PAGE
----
Blink: The Power of Thinking Without Thinking, by Malcolm Gladwell


Reviewed by Bruce Rhodes


May 14, 2008


Entertaining, Well-Written Probe into Decision-Making


Malcolm Gladwell says that our first impressions, especially of significant situations, can be trusted as reliable a lot more often than we typically believe. Sometimes having too much information impedes constructive decision-making, such as ER physicians diagnosing possible heart attack victims in a busy hospital. Gladwell assures us that experience is a great teacher: we can train our minds to see the elements of otherwise fast-moving situations in slower motion, and thereby understand more clearly what we see so we can make decisions with which we will be happy. To illustrate, Gladwell gives the example of a seasoned police officer who encounters a young man brandishing a pistol. The officer quickly – and, as it turned out, accurately – sized up the potentially lethal situation, and ‘knew’ to not shoot at the young man. When the dust settled, the would-be assailant dropped the gun and was apprehended; the cop saw enough fear in the man’s face that he deduced the man would not shoot at him.


A vivid example of how too much information can hinder sound decision-making was the traditional practice of orchestra conductors (almost all of whom were male) auditioning prospective musicians while not only listening to them perform, but also watching them. This practice allowed the conductors’ anti-female gender bias to flourish whenever a woman auditioned. Once aspiring musicians were allowed to play with a screen between them and their judges, all the latter could do was listen to the musician and, as a result, more female performers were hired. Conductors didn’t need to know that the musician was female, or tall, or a visible minority; all they needed to know was whether the musician could play well.


Gladwell states, “How good people’s decisions are under the fast-moving, high stress conditions of rapid cognition is a function of training and rules and rehearsal.” A light went off when I read this statement: years ago I took up skydiving. After each of my first six jumps, I told friends I had no recollection of leaving the plane; in other words, I blacked out, albeit briefly, and joked it was a good thing I had no problems in the first few seconds of each of those jumps, because I was not conscious of anything. By jump number nine, however, the ‘blackouts’ ceased; I had conditioned myself to jumping out of the plane – it was no longer a ‘new’ experience - and was aware of events throughout the entire jump. I went on to do eighty jumps in total, the last 72 of which were free-fall. For most of those jumps, I focused on some target on the ground while still in the plane, and calmly keep my focus on that target while exiting the plane and during the first several seconds of free-fall, before looking for other objects to study.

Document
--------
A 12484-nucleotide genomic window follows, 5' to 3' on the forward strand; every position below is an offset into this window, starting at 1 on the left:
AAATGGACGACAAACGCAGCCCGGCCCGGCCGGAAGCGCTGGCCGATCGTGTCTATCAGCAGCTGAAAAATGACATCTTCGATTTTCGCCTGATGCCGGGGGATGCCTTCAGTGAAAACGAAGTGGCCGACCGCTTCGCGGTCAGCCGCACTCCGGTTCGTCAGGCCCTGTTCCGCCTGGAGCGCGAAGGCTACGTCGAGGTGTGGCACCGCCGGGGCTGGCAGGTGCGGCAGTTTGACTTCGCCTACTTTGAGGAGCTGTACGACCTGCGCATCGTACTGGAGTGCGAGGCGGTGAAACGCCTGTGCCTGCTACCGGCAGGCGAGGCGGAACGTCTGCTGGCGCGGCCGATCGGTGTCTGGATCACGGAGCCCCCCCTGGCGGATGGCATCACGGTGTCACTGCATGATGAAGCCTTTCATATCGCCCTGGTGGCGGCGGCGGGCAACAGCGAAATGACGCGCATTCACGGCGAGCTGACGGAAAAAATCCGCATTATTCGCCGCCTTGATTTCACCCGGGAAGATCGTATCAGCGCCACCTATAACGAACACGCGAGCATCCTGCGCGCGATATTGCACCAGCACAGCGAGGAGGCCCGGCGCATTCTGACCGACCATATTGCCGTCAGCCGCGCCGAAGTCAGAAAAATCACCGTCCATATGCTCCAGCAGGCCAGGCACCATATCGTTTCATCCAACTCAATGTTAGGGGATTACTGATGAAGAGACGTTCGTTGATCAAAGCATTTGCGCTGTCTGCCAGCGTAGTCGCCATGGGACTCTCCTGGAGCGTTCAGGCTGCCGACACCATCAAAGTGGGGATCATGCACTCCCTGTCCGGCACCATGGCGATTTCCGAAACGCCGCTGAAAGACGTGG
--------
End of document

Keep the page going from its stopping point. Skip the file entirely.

I used to scoff at people who “couldn’t remember” whether they saw or did something, even though others observed them see or do the alleged act. I stopped scoffing a few years ago when I attended a Rolling Stones concert. I was standing right beside the path the band members took to leave the stage. Needless to say, I was very excited to be so close to the action; this was a once in a lifetime opportunity. I stood at the rail, looking to the left, away from the stage. Suddenly, I looked ahead of me and there’s Mick Jagger, two feet away, walking from right to left. I was totally shocked at that instant. I recall reaching out and trying to pat him on the back. I believe I succeeded, but I’m only 80% certain of this – the moment was a blur, a kind of sensory overload. (Keith and Ron then walked past, and I can say with total certainty I patted each of them on the back; once Mick had walked past, I had caught on to what was happening.) To this day, I’m aggravated that I don’t know whether I patted Mick on the back. It taught me the lesson that someone who claims they ‘cannot remember’ seeing this or doing that, even though there may be witnesses who saw that person witness the event or commit the act, may indeed be telling the truth. Gladwell might say that my cognitive abilities were impaired because I wasn’t prepared for an event that I figured would never happen – being two feet away from The Rolling Stones – to actually happen.


Gladwell also discusses how stressful events appear to occur in slow motion to those involved. I recall having this sensation when I observed a woman walk out onto a street on a rainy night, and get hit by a truck. I was twenty feet away, saw the entire event, and it was as if I was watching a movie in slow motion. After the incident, time ‘sped up’ as her friend on the sidewalk, realizing what had happened, began to scream in horror.


“We have come to confuse information with understanding”. After a point, information is just clutter, and doctors, business people and army generals are sometimes seduced by the chance to pore over yet more ‘relevant’ information. Gladwell makes the counter-intuitive assertion that relatively small decisions, such as which toaster to buy, warrant reasonably detailed fact-finding and research, while major decisions, such as which violinist to hire or which person to pursue as one’s life partner, are best served by respecting one’s early assessment – one’s ‘gut instinct’. Gladwell offers the example of shoppers buying furniture at Ikea; for complicated purchases, those who thought a lot about their choices were disappointed, while those who went with their early impressions were happier. For simple purchases, the reverse tended to be true.


This book offers lots of food for thought, as does Gladwell’s The Tipping Point. I will now respect my snap judgments more, and try to improve their quality by assessing how much information I really need in a given situation to make a decision with which I will be happy.